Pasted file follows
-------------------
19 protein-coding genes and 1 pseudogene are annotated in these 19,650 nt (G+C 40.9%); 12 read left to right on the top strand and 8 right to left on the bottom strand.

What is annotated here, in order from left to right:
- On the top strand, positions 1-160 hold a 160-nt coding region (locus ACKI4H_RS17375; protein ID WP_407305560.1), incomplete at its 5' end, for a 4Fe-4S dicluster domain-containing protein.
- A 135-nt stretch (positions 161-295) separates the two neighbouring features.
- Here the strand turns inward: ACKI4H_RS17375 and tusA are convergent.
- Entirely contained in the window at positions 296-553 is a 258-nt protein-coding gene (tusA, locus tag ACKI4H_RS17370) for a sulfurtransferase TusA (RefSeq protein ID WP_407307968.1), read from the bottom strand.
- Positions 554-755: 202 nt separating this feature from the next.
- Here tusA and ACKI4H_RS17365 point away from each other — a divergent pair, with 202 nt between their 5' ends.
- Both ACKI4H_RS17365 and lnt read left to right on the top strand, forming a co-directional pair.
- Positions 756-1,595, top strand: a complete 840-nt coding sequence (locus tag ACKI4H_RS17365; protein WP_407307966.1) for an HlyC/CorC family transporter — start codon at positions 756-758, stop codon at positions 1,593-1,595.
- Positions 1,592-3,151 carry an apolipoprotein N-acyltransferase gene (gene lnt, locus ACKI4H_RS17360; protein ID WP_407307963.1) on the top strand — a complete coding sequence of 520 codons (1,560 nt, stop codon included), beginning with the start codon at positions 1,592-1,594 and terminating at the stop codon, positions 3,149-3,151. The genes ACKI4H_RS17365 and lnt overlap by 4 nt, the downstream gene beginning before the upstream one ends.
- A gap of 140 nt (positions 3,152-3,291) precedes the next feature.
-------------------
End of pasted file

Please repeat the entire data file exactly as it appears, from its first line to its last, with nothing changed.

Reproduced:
19 protein-coding genes and 1 pseudogene are annotated in these 19,650 nt (G+C 40.9%); 12 read left to right on the top strand and 8 right to left on the bottom strand.

What is annotated here, in order from left to right:
- On the top strand, positions 1-160 hold a 160-nt coding region (locus ACKI4H_RS17375; protein ID WP_407305560.1), incomplete at its 5' end, for a 4Fe-4S dicluster domain-containing protein.
- A 135-nt stretch (positions 161-295) separates the two neighbouring features.
- Here the strand turns inward: ACKI4H_RS17375 and tusA are convergent.
- Entirely contained in the window at positions 296-553 is a 258-nt protein-coding gene (tusA, locus tag ACKI4H_RS17370) for a sulfurtransferase TusA (RefSeq protein ID WP_407307968.1), read from the bottom strand.
- Positions 554-755: 202 nt separating this feature from the next.
- Here tusA and ACKI4H_RS17365 point away from each other — a divergent pair, with 202 nt between their 5' ends.
- Both ACKI4H_RS17365 and lnt read left to right on the top strand, forming a co-directional pair.
- Positions 756-1,595, top strand: a complete 840-nt coding sequence (locus tag ACKI4H_RS17365; protein WP_407307966.1) for an HlyC/CorC family transporter — start codon at positions 756-758, stop codon at positions 1,593-1,595.
- Positions 1,592-3,151 carry an apolipoprotein N-acyltransferase gene (gene lnt, locus ACKI4H_RS17360; protein ID WP_407307963.1) on the top strand — a complete coding sequence of 520 codons (1,560 nt, stop codon included), beginning with the start codon at positions 1,592-1,594 and terminating at the stop codon, positions 3,149-3,151. The genes ACKI4H_RS17365 and lnt overlap by 4 nt, the downstream gene beginning before the upstream one ends.
- A gap of 140 nt (positions 3,152-3,291) precedes the next feature.